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Paul Sullivan

The case of the genital refugees Add to ...

I'm glad I live in a country that frowns on the practice of female circumcision. While some argue the health benefits of male circumcision, female circumcision has zero health benefits, and the way it's practised in some backwaters, it can be fatal. Some fundamentalists think it's a good way to preserve the chastity of young women, but it's easy to assign them to the same obscurity reserved for members of the Flat Earth Society.

Genital mutilation is a more precise way to describe female circumcision. It's an odious practice in a world groaning under the weight of odious practices and we wouldn't even be going on about it if it weren't for the woman and her four daughters cowering in a church hall in Calgary, afraid that if they come out, the girls will be genitally mutilated.

Female circumcision is illegal in Canada, but not in Nigeria, the home country of Ololade Labiyi and her daughters, ages 4, 8, 10 and 17. She's hiding because her refugee claim has been rejected and she's about to be sent home, where, she believes, pressure from her husband and his family will lead to her children being mutilated.

At this point, I suppose it is acceptable to return to your Cheerios, conscience clear. After all, a spokesman for the federal Immigration and Refugee Board says that Ms. Labiyi and her lawyer failed to make a convincing case. Due process has been followed, and the board apparently decided she and her family could move to a part of Nigeria where genital mutilation is not practised.

Regional Director Don Skelton took pains to speak to the claimants' fears. "We are sensitive to the cultural situation in her home country," he told a Calgary newspaper, "but based on the evidence she told us, she and her daughters are not at risk."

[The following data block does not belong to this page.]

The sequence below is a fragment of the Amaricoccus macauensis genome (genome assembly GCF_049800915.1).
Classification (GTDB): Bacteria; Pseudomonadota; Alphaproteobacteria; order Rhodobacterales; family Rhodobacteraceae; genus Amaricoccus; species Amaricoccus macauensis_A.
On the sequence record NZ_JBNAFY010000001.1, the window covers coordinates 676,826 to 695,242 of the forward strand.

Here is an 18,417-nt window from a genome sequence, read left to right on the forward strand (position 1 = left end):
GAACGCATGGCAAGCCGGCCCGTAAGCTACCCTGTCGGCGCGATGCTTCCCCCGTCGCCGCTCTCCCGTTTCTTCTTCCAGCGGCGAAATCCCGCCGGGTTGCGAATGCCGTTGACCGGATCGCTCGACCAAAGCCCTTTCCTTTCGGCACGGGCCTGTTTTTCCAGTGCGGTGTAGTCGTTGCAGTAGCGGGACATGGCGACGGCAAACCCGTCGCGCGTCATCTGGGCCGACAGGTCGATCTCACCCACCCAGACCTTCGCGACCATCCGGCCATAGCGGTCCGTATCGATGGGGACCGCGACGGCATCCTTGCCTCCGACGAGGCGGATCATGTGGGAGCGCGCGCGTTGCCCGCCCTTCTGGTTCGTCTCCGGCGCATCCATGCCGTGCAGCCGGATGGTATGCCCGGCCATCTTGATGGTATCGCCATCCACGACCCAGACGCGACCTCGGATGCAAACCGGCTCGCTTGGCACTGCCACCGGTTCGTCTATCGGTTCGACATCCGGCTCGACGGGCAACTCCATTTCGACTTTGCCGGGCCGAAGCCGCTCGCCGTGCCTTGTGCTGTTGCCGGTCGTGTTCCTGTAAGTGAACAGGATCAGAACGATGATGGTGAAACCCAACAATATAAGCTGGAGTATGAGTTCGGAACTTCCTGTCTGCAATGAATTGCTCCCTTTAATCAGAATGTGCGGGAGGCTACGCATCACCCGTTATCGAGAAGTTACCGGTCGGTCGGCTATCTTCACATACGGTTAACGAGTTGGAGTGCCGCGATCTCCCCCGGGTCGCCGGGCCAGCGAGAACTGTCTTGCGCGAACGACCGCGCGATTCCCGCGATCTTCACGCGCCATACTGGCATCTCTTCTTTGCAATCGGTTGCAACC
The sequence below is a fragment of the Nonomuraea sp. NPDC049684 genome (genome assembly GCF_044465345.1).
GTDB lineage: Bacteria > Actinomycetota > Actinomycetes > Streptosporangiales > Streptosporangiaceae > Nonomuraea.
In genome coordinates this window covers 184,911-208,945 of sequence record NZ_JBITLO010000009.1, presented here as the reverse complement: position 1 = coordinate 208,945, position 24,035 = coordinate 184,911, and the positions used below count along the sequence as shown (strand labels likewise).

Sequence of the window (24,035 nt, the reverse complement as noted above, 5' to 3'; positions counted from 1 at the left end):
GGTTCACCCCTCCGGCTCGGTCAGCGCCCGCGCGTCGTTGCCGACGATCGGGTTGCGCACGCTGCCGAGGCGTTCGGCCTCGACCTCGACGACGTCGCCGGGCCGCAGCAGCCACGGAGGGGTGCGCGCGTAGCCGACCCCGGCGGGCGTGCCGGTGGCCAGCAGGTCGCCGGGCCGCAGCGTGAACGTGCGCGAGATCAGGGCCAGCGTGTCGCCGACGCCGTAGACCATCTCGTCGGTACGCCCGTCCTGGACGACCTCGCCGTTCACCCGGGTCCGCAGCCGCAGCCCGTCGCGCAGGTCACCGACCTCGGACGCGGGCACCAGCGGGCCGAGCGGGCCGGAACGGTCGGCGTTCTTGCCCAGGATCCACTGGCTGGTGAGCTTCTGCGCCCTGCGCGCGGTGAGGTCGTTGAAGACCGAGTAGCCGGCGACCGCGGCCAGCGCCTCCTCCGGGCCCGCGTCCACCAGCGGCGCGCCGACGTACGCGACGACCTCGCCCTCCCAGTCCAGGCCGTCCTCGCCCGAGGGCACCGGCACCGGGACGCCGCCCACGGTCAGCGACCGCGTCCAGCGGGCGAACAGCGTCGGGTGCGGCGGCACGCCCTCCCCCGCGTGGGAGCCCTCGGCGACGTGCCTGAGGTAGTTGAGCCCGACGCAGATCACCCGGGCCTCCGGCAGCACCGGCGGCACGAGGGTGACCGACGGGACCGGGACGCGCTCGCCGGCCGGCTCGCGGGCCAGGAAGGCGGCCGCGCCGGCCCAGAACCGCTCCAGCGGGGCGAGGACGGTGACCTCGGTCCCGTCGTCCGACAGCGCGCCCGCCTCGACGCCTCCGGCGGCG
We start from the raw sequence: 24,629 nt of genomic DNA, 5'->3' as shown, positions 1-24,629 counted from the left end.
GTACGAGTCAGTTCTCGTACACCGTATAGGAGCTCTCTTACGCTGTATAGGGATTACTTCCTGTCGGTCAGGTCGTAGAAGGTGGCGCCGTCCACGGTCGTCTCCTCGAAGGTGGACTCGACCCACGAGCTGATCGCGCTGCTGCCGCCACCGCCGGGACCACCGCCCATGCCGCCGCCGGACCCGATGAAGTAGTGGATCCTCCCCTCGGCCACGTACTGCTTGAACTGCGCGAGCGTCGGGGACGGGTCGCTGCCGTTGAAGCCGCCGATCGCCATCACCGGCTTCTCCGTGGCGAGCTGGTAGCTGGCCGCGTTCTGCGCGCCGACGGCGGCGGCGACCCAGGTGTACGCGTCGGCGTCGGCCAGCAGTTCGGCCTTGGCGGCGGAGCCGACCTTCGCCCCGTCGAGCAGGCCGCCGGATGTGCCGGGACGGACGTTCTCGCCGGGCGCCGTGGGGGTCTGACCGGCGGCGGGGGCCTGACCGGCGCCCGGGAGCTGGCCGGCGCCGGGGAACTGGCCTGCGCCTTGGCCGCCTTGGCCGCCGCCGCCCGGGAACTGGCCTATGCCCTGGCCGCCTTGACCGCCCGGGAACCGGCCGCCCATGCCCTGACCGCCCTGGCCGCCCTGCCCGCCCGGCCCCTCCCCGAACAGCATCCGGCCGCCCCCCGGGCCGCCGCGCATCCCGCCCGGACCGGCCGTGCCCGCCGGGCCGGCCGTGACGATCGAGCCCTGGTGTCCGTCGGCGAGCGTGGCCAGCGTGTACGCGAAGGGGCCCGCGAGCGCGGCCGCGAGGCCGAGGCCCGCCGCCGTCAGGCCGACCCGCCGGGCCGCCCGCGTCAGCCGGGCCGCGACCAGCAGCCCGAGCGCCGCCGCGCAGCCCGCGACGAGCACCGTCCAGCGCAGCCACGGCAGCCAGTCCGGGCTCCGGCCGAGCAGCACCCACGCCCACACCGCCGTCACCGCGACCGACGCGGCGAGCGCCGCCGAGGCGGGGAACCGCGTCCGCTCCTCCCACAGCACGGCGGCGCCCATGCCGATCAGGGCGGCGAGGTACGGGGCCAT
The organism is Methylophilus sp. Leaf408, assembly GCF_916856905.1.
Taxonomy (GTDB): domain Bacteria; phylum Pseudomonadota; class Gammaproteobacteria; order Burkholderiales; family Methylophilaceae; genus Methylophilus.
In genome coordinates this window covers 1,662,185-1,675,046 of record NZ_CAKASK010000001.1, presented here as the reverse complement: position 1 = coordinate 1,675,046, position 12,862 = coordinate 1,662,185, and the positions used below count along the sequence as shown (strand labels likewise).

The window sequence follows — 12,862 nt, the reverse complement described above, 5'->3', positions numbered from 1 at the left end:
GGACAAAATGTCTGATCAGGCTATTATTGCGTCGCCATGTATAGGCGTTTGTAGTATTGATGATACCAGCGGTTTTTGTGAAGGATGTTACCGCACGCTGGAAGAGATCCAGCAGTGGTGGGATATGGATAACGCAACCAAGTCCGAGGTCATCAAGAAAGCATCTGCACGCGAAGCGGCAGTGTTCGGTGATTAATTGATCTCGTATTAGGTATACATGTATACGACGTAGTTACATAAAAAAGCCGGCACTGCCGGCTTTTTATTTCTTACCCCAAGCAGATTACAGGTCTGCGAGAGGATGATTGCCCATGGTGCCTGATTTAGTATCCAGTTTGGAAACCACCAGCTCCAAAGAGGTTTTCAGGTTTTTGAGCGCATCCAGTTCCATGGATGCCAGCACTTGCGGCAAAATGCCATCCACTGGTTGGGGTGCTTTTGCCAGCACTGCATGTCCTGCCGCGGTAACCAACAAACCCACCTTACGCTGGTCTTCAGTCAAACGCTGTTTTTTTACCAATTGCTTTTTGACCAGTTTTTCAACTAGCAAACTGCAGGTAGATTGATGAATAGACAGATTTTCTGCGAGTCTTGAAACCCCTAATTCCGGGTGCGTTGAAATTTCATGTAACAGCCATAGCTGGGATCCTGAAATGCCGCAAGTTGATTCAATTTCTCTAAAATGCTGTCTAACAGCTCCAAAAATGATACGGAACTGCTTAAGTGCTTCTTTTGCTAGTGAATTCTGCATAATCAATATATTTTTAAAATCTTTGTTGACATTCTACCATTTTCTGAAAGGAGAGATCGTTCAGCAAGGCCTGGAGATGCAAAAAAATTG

So why are Ms. Labiyi and her daughters holed up in St. Cecilia's church hall if they're not at risk? Would you make your family the headline act in a media circus because Canada's a nice place, and maybe you'd like to live here? (The parish priest says he's had 500 media calls, even one from Newsweek, which makes this an official media circus).

There's always the possibility the family is putting on a show. There's the famous case of a Ghanaian woman in the United States who became the cause of the week for Hillary Clinton, Gloria Steinem, Vanessa Redgrave and Julia Roberts -- until it turned out her identity was a tissue of lies, and she was mainly at risk of enduring the rest of her life in Ghana.

So, what do we do? Well, almost exactly a year ago, the federal court overturned the deportation of a young woman to Nigeria, finding that immigrations officials were "clearly wrong" in their conclusion that she did not face a risk. So can we trust the immigration board's ruling in this case?

On the other hand, some Nigerian women scoff at the fear of genital mutilation, arguing that it's not as widespread as feared in the West, and it didn't kill them, did it?

This is the price that Canada pays for offering refuge -- we have to think about these cases until our heads hurt. We are required to act wisely, to review and review again. We risk applying the rules inequitably, wringing our hands in despair. And we are forced to give people the benefit of the doubt.

Yep, Canada's a mess all right. But Ololade Labiyi is so desperate to stay here, she won't come out until she can. Apparently, she knows what a real mess is like. psullivan@globeandmail.ca

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